According to a recent article by Transport Topics, the DOT furloughed 16,501 workers. The government will shut down again in about three weeks if a fair deal on boarder security does not come to fruition.
The truce between congressional Democrats and President Donald Trump on Jan. 25 halting the longest federal government shutdown in history meant more than 16,000 staffers at the U.S. Department of Transportation will no longer be furloughed.
DOT furloughed 16,501 staffers across its agencies. The Federal Aviation Administration, for instance, furloughed the highest number of staffers at 13,944 during the shutdown. The Maritime Administration furloughed the fewest at 274, according to the department’s “Plan for Appropriation Lapse” guidance, revised as of Jan. 11.
Employees at the Federal Highway Administration and the Federal Motor Carrier Safety Administration were not furloughed, due primarily to a funding structure backed by the Highway Trust Fund. The federal account operates on revenue generated from the 24.4-cents-per-gallon diesel tax and 18.4-cents-per-gallon gas tax.
DOT did not comment on the effect the 35-day partial shutdown may have had on transportation agencies.
The National Transportation Safety Board, an independent agency, announced its employees had resumed normal operations and were planning a way forward to conduct the work halted during the shutdown. It indicated 367 employees out of 397 employees had been furloughed.
After Trump announced the truce from the Rose Garden, members of Congress reported to the Capitol. The agreement to reopen the government for three weeks included establishing a bipartisan conference committee of senior lawmakers to negotiate a compromise on Trump’s $5.7 billion request for a border wall. The president insisted repeatedly Mexico would fund his campaign promise, before turning to taxpayers.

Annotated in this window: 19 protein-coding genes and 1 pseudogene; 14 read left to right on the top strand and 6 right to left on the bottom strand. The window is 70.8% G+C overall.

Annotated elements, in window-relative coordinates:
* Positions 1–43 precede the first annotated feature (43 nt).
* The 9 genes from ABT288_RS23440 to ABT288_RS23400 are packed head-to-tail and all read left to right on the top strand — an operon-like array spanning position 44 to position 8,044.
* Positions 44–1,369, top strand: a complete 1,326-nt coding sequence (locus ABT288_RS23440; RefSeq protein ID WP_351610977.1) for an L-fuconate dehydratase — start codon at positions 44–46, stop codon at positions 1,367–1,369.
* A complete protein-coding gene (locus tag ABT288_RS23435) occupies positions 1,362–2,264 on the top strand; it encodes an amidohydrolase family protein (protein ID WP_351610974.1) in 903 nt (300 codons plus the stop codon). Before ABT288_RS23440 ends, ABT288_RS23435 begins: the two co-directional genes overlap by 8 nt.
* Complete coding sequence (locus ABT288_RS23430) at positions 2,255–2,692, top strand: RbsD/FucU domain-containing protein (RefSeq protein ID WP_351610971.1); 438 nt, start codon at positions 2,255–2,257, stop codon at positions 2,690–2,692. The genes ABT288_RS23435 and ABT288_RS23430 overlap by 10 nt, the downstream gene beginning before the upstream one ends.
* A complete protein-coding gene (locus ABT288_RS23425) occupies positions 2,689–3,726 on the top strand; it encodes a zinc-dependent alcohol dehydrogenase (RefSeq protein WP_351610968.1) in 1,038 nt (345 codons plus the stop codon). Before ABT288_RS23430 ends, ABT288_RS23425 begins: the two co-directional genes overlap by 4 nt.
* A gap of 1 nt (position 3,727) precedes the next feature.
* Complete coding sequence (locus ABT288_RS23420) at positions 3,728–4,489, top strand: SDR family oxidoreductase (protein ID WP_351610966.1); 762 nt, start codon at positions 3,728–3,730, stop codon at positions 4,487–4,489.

“Over the next 21 days, I expect that both Democrats and Republicans will operate in good faith. This is an opportunity for all parties to work together for the benefit of our whole beautiful, wonderful nation,” Trump said. “If we make a fair deal, the American people will be proud of their government for proving that we can put country before party. We can show all Americans, and people all around the world, that both political parties are united when it comes to protecting our country and protecting our people.”
Acting White House Chief of Staff Mick Mulvaney indicated Trump would be ready to again shut agencies down if negotiations do not prove fruitful for the administration.
“Everybody wants to look at this and say the president lost. We’re still in the middle of these negotiations. He just agreed to open the government while that was going on. So the president takes this deadly seriously,” Mulvaney said on “Face The Nation” on Jan. 27.
On “Meet The Press” on Jan. 27, House Democratic Caucus Chairman Hakeem Jeffries of New York indicated his party would welcome an opportunity to collaborate with Republicans on “21st century” border security and other policies during the 116th Congress.
“We’ve said we’re going to fight hard for lower health care costs, to increase pay for everyday Americans, strengthen the Affordable Care Act, protect people with pre-existing conditions, enact a real infrastructure plan. We want to do that in a bipartisan way. Trillion-dollar infrastructure plan,” Jeffries noted. “We think it’ll create 16 million good-paying jobs. Republicans, Democrats, even the president has supported the notion that we’ve got to fix our broken infrastructure.”
Assessing the shutdown’s economic impact, the Congressional Budget Office announced that the gross domestic product was reduced by $3 billion in the fourth quarter of 2018 “in relation to what it would have been otherwise,” while GDP is estimated to be $8 billion lower in the first quarter of 2019.
“In subsequent quarters, GDP will be temporarily higher than it would have been in the absence of a shutdown,” according to CBO.
National Economic Council Director Larry Kudlow took issue with CBO’s assessment. Briefing reporters at the White House on Jan. 28, he said, “We frequently disagree with CBO.”
“I won’t acknowledge any of that right now. And, you know, in a $20 trillion economy, it’s awfully hard to make even the best guesstimates of those kinds of small fractions of numbers.”
To read the article on Transport Topics, click here.